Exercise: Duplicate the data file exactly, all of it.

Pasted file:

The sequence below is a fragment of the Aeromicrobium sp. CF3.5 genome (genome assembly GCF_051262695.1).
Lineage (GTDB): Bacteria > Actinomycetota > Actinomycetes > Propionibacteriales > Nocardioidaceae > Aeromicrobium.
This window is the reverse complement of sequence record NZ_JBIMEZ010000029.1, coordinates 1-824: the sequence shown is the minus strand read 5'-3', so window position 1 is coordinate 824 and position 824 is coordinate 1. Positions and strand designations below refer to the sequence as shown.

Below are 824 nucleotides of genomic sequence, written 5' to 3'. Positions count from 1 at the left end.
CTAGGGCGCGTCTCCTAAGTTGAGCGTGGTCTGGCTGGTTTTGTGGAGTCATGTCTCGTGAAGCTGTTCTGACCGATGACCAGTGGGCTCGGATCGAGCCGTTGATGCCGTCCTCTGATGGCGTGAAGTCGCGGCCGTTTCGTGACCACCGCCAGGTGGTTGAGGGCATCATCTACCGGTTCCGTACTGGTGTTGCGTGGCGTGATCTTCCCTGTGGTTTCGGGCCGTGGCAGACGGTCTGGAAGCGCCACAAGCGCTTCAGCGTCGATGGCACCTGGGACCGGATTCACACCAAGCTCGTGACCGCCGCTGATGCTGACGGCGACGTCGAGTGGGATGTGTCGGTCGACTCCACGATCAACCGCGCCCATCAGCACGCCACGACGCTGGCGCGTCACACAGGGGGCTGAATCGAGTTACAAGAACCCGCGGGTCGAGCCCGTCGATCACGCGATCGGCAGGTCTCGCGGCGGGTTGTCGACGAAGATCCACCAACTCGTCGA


The sequence below is a fragment of the Aeromicrobium sp. CF3.5 genome (genome assembly GCF_051262695.1).
Lineage (GTDB): Bacteria > Actinomycetota > Actinomycetes > Propionibacteriales > Nocardioidaceae > Aeromicrobium.
This window is the reverse complement of sequence record NZ_JBIMEZ010000029.1, coordinates 1-824: the sequence shown is the minus strand read 5'-3', so window position 1 is coordinate 824 and position 824 is coordinate 1. Positions and strand designations below refer to the sequence as shown.

Below are 824 nucleotides of genomic sequence, written 5' to 3'. Positions count from 1 at the left end.
CTAGGGCGCGTCTCCTAAGTTGAGCGTGGTCTGGCTGGTTTTGTGGAGTCATGTCTCGTGAAGCTGTTCTGACCGATGACCAGTGGGCTCGGATCGAGCCGTTGATGCCGTCCTCTGATGGCGTGAAGTCGCGGCCGTTTCGTGACCACCGCCAGGTGGTTGAGGGCATCATCTACCGGTTCCGTACTGGTGTTGCGTGGCGTGATCTTCCCTGTGGTTTCGGGCCGTGGCAGACGGTCTGGAAGCGCCACAAGCGCTTCAGCGTCGATGGCACCTGGGACCGGATTCACACCAAGCTCGTGACCGCCGCTGATGCTGACGGCGACGTCGAGTGGGATGTGTCGGTCGACTCCACGATCAACCGCGCCCATCAGCACGCCACGACGCTGGCGCGTCACACAGGGGGCTGAATCGAGTTACAAGAACCCGCGGGTCGAGCCCGTCGATCACGCGATCGGCAGGTCTCGCGGCGGGTTGTCGACGAAGATCCACCAACTCGTCGA